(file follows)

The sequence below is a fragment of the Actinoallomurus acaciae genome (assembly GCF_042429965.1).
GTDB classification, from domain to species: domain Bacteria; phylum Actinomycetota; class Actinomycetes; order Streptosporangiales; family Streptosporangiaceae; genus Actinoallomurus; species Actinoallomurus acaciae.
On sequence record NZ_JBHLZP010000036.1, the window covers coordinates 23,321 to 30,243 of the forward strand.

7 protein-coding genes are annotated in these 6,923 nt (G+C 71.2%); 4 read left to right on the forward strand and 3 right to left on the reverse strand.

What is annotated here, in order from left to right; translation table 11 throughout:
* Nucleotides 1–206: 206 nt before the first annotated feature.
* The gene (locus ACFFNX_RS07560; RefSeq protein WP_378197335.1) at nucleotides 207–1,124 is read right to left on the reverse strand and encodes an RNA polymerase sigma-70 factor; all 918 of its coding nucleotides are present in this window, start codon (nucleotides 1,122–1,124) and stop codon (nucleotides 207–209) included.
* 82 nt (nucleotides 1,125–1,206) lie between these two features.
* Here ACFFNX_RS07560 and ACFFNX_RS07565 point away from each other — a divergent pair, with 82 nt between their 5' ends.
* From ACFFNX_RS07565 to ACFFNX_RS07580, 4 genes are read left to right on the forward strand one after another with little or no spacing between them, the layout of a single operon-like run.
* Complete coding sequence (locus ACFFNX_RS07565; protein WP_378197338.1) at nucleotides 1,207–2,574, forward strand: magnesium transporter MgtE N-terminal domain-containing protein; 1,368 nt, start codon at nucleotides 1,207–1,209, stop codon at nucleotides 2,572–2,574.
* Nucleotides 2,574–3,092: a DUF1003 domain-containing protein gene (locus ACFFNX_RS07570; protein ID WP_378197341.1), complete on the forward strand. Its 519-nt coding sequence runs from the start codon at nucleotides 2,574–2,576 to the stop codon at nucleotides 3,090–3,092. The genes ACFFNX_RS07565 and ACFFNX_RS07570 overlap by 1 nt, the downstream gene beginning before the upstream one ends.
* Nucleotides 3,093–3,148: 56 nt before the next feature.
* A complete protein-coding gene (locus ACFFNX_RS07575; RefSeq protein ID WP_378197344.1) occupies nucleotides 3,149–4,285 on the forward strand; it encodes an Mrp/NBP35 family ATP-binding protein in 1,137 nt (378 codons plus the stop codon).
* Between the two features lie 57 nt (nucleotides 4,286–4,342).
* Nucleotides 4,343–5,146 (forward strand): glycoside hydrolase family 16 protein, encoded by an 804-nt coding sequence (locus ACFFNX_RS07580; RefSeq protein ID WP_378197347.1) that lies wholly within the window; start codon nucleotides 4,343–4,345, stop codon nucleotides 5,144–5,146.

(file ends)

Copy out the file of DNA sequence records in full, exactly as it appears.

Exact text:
The sequence below is a fragment of the Actinoallomurus acaciae genome (assembly GCF_042429965.1).
GTDB classification, from domain to species: domain Bacteria; phylum Actinomycetota; class Actinomycetes; order Streptosporangiales; family Streptosporangiaceae; genus Actinoallomurus; species Actinoallomurus acaciae.
On sequence record NZ_JBHLZP010000036.1, the window covers coordinates 23,321 to 30,243 of the forward strand.

7 protein-coding genes are annotated in these 6,923 nt (G+C 71.2%); 4 read left to right on the forward strand and 3 right to left on the reverse strand.

What is annotated here, in order from left to right; translation table 11 throughout:
* Nucleotides 1–206: 206 nt before the first annotated feature.
* The gene (locus ACFFNX_RS07560; RefSeq protein WP_378197335.1) at nucleotides 207–1,124 is read right to left on the reverse strand and encodes an RNA polymerase sigma-70 factor; all 918 of its coding nucleotides are present in this window, start codon (nucleotides 1,122–1,124) and stop codon (nucleotides 207–209) included.
* 82 nt (nucleotides 1,125–1,206) lie between these two features.
* Here ACFFNX_RS07560 and ACFFNX_RS07565 point away from each other — a divergent pair, with 82 nt between their 5' ends.
* From ACFFNX_RS07565 to ACFFNX_RS07580, 4 genes are read left to right on the forward strand one after another with little or no spacing between them, the layout of a single operon-like run.
* Complete coding sequence (locus ACFFNX_RS07565; protein WP_378197338.1) at nucleotides 1,207–2,574, forward strand: magnesium transporter MgtE N-terminal domain-containing protein; 1,368 nt, start codon at nucleotides 1,207–1,209, stop codon at nucleotides 2,572–2,574.
* Nucleotides 2,574–3,092: a DUF1003 domain-containing protein gene (locus ACFFNX_RS07570; protein ID WP_378197341.1), complete on the forward strand. Its 519-nt coding sequence runs from the start codon at nucleotides 2,574–2,576 to the stop codon at nucleotides 3,090–3,092. The genes ACFFNX_RS07565 and ACFFNX_RS07570 overlap by 1 nt, the downstream gene beginning before the upstream one ends.
* Nucleotides 3,093–3,148: 56 nt before the next feature.
* A complete protein-coding gene (locus ACFFNX_RS07575; RefSeq protein ID WP_378197344.1) occupies nucleotides 3,149–4,285 on the forward strand; it encodes an Mrp/NBP35 family ATP-binding protein in 1,137 nt (378 codons plus the stop codon).
* Between the two features lie 57 nt (nucleotides 4,286–4,342).
* Nucleotides 4,343–5,146 (forward strand): glycoside hydrolase family 16 protein, encoded by an 804-nt coding sequence (locus ACFFNX_RS07580; RefSeq protein ID WP_378197347.1) that lies wholly within the window; start codon nucleotides 4,343–4,345, stop codon nucleotides 5,144–5,146.